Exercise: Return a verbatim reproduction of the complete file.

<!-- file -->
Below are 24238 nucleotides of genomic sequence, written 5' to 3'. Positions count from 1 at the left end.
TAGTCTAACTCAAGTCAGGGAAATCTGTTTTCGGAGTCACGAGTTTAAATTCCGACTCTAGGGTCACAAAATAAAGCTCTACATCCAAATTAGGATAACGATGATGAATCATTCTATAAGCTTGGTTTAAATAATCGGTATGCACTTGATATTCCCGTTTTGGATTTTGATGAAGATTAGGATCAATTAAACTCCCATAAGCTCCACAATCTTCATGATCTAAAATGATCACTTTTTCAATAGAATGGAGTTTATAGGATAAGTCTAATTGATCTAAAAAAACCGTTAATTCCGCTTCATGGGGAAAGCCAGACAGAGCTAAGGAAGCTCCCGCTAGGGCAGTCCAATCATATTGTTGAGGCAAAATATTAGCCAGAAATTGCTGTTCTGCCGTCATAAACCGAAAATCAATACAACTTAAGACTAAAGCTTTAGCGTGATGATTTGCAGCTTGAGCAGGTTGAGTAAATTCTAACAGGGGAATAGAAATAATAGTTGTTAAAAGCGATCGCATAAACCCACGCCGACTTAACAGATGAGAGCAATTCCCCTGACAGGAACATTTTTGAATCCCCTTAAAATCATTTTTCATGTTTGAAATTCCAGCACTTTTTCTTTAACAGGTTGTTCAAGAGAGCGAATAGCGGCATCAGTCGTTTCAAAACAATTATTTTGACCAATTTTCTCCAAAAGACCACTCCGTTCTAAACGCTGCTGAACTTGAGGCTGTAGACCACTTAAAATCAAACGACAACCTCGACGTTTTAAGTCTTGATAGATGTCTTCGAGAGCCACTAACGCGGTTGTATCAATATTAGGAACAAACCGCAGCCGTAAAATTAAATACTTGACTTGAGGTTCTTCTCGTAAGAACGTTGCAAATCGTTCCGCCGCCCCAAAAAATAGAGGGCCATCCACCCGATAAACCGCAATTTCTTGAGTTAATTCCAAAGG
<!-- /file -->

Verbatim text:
Below are 24238 nucleotides of genomic sequence, written 5' to 3'. Positions count from 1 at the left end.
TAGTCTAACTCAAGTCAGGGAAATCTGTTTTCGGAGTCACGAGTTTAAATTCCGACTCTAGGGTCACAAAATAAAGCTCTACATCCAAATTAGGATAACGATGATGAATCATTCTATAAGCTTGGTTTAAATAATCGGTATGCACTTGATATTCCCGTTTTGGATTTTGATGAAGATTAGGATCAATTAAACTCCCATAAGCTCCACAATCTTCATGATCTAAAATGATCACTTTTTCAATAGAATGGAGTTTATAGGATAAGTCTAATTGATCTAAAAAAACCGTTAATTCCGCTTCATGGGGAAAGCCAGACAGAGCTAAGGAAGCTCCCGCTAGGGCAGTCCAATCATATTGTTGAGGCAAAATATTAGCCAGAAATTGCTGTTCTGCCGTCATAAACCGAAAATCAATACAACTTAAGACTAAAGCTTTAGCGTGATGATTTGCAGCTTGAGCAGGTTGAGTAAATTCTAACAGGGGAATAGAAATAATAGTTGTTAAAAGCGATCGCATAAACCCACGCCGACTTAACAGATGAGAGCAATTCCCCTGACAGGAACATTTTTGAATCCCCTTAAAATCATTTTTCATGTTTGAAATTCCAGCACTTTTTCTTTAACAGGTTGTTCAAGAGAGCGAATAGCGGCATCAGTCGTTTCAAAACAATTATTTTGACCAATTTTCTCCAAAAGACCACTCCGTTCTAAACGCTGCTGAACTTGAGGCTGTAGACCACTTAAAATCAAACGACAACCTCGACGTTTTAAGTCTTGATAGATGTCTTCGAGAGCCACTAACGCGGTTGTATCAATATTAGGAACAAACCGCAGCCGTAAAATTAAATACTTGACTTGAGGTTCTTCTCGTAAGAACGTTGCAAATCGTTCCGCCGCCCCAAAAAATAGAGGGCCATCCACCCGATAAACCGCAATTTCTTGAGTTAATTCCAAAGG